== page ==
The Norman Transcript
NORMAN — Real GDP increased in 242 of the nation’s 366 metropolitan areas in 2011 led by growth in professional and business services, durable-goods manufacturing, and trade, according to new statistics released today by the U.S. Bureau of Economic Analysis.
Real GDP in metropolitan areas increased 1.6 percent in 2011 after increasing 3.1 percent in 2010.
Of the ten largest metropolitan areas, the three with the fastest real GDP growth in 2011 were Houston-Sugar Land Baytown, Texas at 3.7 percent, Dallas-Fort Worth-Arlington at 3.1 percent, and San Francisco-Oakland-Fremont at 2.6 percent. The ten largest metropolitan areas, accounting for 38.1 percent of U.S. metropolitan area GDP, averaged 2.0 percent growth in 2011 after growing 3.1 percent in 2010.
In 2011, professional and business services was a strong contributor to growth in many metropolitan areas. Metropolitan areas in the New England and Far West regions were affected most. Professional and business services contributed more than a percentage point to growth in Worcester, Mass., San Francisco-Oakland-Fremont, Calif., San Jose-Sunnyvale-Santa Clara, Calif., San Diego-Carlsbad-San Marcos and Kennewick-Pasco-Richland, Wash.
The industry also drove growth outside these regions, most notably in Peoria, Ill. and Joplin, Mo. where the industry added nearly two percentage points to real GDP growth in 2011.
Durable-goods manufacturing continued to spur growth in many of the nation's metropolitan areas in 2011. Strong contributions from this industry fueled growth in many small metropolitan areas where production of these goods constitutes a large portion of the area's economy.3 This is especially true in the Great Lakes region where durable-goods manufacturing contributed 7.0 percentage points to growth in Kokomo, Ind. and 6.9 percentage points to growth in Columbus, IN. Kokomo, IN and Columbus, IN were two of the fastest growing metropolitan areas in 2011, with overall real GDP growth of 7.1 percent and 7.8 percent, respectively.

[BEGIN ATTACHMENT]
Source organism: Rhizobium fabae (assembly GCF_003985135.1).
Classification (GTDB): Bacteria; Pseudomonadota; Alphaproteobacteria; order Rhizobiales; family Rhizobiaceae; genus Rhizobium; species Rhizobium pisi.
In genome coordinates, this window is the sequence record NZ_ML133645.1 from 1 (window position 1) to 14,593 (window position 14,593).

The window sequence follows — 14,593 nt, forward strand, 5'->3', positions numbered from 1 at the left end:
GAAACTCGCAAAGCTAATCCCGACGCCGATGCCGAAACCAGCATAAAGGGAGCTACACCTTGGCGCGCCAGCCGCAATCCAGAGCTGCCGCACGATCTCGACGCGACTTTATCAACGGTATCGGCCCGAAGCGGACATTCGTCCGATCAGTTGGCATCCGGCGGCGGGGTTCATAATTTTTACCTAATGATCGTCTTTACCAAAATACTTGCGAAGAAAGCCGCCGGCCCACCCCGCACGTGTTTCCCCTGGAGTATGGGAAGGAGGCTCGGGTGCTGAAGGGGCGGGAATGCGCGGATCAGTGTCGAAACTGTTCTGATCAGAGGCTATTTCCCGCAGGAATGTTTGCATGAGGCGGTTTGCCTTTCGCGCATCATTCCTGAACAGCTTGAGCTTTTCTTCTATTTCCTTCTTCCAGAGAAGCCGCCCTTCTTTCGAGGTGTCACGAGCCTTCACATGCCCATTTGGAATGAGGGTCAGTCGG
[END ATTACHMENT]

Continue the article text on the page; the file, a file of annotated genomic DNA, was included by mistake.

The effect of the growth in trade —wholesale and retail — was strongest in the Southwest region in 2011. The largest contribution occurred in Odessa, TX, where trade contributed 2.75 percentage points to overall real GDP growth. The industry also contributed significantly to the real GDP growth in other metropolitan areas in Texas: Midland, Texas at 1.2 percentage points, Austin-Round Rock-San Marcos, Texas at 1.1 percentage points, and McAllen-Edinburg-Mission, Texas at 1.1 percentage points.
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